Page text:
Clonidine is α2-adrenergic agonist. It is used in anesthesia for sedation, anxiolysis, and as adjuvant for regional blocks. It helps in attenuation of hemodynamic effect by blocking the central sympathetic outflow.
Pregabalin binds to same receptors as gabapentin and has a similar pharmacological profile. It is used for sedation, and anxiolysis is anesthesia.
The aim of the present study was to evaluate and compare the effect of clonidine and gabapentin and pregabalin in obtunding hemodynamic response to laryngoscopy and intubation in normotensive patients undergoing elective surgery.
| Methods|| |
The study was approved by Hospital Ethical Committee, and informed consent from all the participants was obtained. Ninety adult patients between 18 and 60 years are enrolled in the study. Patients with American Society of Anesthesiologists (ASA) Grade-I and Grade-II are included which are posted for elective surgery under general anesthesia. Patients with ASA Grade III and IV, difficult intubation are excluded from the study.
It was a prospective, randomized, and double-blind study. Randomization was performed by envelope method. All patients had undergone preanesthetic examination for detailed history, examination, and appropriate investigations. Patients were randomly allocated to three groups of thirty each. Each group received oral drugs 90 min before surgery with sip of water. Group A patients received pregabalin 150mg, Group B patients received gabapentin 900mg and Group C clonidine 200 μg. Pulse oximetry, noninvasive arterial blood pressure, electrocardiogram were the standard monitoring used in the operating room. Intravenous line is taken, and after preoxygenation for 3–5 min, propofol 2 mg/kg was used as induction agent followed by succinylcholine 2 mg/kg. Patient is manually ventilated, after that, laryngoscopy and intubation were performed by trained anesthetics. The patient is maintained with oxygen, nitrous oxide, isoflurane, and atracurium thereafter. Sedation score and anxiety score were noted in preanesthetic room.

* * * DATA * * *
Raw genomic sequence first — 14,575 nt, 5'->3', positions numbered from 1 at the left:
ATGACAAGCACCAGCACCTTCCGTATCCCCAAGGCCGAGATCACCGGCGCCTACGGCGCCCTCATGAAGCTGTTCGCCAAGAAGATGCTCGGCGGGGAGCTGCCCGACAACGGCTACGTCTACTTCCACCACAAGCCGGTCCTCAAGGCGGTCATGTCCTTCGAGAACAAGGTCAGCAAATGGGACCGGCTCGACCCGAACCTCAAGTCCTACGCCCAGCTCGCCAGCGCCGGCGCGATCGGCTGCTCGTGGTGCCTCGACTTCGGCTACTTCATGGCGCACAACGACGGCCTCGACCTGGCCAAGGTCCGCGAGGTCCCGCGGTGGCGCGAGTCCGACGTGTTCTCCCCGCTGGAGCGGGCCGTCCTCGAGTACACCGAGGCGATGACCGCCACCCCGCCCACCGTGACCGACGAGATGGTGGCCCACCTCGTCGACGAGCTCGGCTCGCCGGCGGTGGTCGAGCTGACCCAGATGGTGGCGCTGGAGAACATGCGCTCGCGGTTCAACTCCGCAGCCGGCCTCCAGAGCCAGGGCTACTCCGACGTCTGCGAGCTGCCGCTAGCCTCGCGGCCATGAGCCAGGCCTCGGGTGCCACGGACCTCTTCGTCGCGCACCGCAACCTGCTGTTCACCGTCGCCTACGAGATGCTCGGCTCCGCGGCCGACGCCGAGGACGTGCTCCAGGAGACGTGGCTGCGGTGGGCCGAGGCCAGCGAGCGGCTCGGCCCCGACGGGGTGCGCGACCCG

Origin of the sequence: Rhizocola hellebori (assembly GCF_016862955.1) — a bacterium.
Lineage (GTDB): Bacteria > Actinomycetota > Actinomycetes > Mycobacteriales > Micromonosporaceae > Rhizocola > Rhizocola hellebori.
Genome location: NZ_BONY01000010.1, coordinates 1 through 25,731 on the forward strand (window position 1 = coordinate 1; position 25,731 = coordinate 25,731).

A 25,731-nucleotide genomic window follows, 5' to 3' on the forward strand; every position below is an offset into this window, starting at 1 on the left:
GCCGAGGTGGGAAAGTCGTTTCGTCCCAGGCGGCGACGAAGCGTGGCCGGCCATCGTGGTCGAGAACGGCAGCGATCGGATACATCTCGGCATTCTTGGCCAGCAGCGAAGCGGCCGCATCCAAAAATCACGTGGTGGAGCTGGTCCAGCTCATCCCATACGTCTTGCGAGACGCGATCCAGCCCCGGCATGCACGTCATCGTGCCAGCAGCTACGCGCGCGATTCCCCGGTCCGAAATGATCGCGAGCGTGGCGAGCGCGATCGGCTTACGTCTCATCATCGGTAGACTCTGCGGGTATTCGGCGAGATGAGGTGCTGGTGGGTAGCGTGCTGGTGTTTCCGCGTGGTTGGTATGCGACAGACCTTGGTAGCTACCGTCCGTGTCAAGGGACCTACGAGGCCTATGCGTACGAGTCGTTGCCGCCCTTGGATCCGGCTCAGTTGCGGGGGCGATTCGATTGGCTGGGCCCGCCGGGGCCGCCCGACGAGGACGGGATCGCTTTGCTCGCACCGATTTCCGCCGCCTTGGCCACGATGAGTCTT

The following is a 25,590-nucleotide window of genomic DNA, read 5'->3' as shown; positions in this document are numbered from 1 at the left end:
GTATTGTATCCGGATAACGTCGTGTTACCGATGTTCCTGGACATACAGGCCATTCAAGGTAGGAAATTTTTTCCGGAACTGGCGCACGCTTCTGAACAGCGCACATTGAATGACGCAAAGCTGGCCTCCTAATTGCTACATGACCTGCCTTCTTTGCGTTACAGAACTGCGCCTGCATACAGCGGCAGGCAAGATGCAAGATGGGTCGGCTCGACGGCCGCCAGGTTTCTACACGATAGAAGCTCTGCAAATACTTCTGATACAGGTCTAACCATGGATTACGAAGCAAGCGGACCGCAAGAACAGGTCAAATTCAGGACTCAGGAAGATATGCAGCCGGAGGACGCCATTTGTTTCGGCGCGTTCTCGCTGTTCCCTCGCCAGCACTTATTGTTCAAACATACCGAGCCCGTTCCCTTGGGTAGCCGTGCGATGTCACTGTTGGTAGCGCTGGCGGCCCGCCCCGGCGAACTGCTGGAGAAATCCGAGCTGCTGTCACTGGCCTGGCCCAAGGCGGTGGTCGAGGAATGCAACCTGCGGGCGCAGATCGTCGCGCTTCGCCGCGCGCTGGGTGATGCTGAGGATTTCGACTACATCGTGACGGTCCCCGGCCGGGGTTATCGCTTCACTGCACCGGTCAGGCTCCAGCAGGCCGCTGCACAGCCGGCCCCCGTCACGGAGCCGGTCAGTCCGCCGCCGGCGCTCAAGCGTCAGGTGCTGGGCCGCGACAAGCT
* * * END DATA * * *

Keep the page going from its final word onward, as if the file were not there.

- 0: Patient quiet and comfortable
- 1: Patient uneasy
- 2: Patient worried or anxious
- 3: Patient very worried or very upset.
- 1: Wide awake
- 2: Sleeping comfortably but responding to verbal commands
- 3: Deep sleep but arousable
- 4: Deep sleep but not arousable.
Hemodynamic parameters such as heart rate and blood pressure were noted just before the (basal) administration of drug, and in operation room, readings were recorded before intubation (T0) and after intubation at 1, 3, 5, and 10 min.
Patients were monitored for any side effects pertaining to drugs. Quantitative data for intragroup comparison were analyzed by using independent t-test. Intergroup comparisons were done by one-way ANOVA test. Chi-square test was used for categorical data (age, gender, ASA grade). P < 0.05 was considered statistically significant.
| Results|| |
In our study, the demographic data with respect to age, sex, and ASA grade were statistically comparable in the three groups.
The mean heart rate [Table 1] following laryngoscopy and intubation among the groups receiving clonidine was lesser than the group receiving pregabalin and gabapentin and was statistically significant (P < 0.05) at 5 min and 10 min.